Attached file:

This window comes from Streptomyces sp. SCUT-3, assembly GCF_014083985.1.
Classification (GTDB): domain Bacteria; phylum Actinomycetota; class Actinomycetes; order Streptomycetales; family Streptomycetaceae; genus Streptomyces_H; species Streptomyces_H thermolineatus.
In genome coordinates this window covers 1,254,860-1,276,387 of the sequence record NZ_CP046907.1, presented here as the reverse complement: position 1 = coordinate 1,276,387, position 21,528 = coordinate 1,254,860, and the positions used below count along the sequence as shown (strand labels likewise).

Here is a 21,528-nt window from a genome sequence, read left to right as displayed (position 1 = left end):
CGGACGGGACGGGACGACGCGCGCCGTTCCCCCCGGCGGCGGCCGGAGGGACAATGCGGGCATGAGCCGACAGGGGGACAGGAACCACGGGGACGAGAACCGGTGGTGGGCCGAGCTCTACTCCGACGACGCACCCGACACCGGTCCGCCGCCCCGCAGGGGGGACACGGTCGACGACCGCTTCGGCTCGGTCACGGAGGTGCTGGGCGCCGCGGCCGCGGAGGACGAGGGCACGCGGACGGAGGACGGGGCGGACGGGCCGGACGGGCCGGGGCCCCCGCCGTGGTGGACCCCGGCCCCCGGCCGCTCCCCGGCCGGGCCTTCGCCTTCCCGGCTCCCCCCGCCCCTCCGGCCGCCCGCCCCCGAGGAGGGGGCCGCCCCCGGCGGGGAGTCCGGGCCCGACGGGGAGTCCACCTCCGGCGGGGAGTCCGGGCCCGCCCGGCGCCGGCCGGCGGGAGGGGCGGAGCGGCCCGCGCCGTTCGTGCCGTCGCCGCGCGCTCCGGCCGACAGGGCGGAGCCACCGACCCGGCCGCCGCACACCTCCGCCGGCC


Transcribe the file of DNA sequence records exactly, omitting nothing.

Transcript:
This window comes from Streptomyces sp. SCUT-3, assembly GCF_014083985.1.
Classification (GTDB): domain Bacteria; phylum Actinomycetota; class Actinomycetes; order Streptomycetales; family Streptomycetaceae; genus Streptomyces_H; species Streptomyces_H thermolineatus.
In genome coordinates this window covers 1,254,860-1,276,387 of the sequence record NZ_CP046907.1, presented here as the reverse complement: position 1 = coordinate 1,276,387, position 21,528 = coordinate 1,254,860, and the positions used below count along the sequence as shown (strand labels likewise).

Here is a 21,528-nt window from a genome sequence, read left to right as displayed (position 1 = left end):
CGGACGGGACGGGACGACGCGCGCCGTTCCCCCCGGCGGCGGCCGGAGGGACAATGCGGGCATGAGCCGACAGGGGGACAGGAACCACGGGGACGAGAACCGGTGGTGGGCCGAGCTCTACTCCGACGACGCACCCGACACCGGTCCGCCGCCCCGCAGGGGGGACACGGTCGACGACCGCTTCGGCTCGGTCACGGAGGTGCTGGGCGCCGCGGCCGCGGAGGACGAGGGCACGCGGACGGAGGACGGGGCGGACGGGCCGGACGGGCCGGGGCCCCCGCCGTGGTGGACCCCGGCCCCCGGCCGCTCCCCGGCCGGGCCTTCGCCTTCCCGGCTCCCCCCGCCCCTCCGGCCGCCCGCCCCCGAGGAGGGGGCCGCCCCCGGCGGGGAGTCCGGGCCCGACGGGGAGTCCACCTCCGGCGGGGAGTCCGGGCCCGCCCGGCGCCGGCCGGCGGGAGGGGCGGAGCGGCCCGCGCCGTTCGTGCCGTCGCCGCGCGCTCCGGCCGACAGGGCGGAGCCACCGACCCGGCCGCCGCACACCTCCGCCGGCC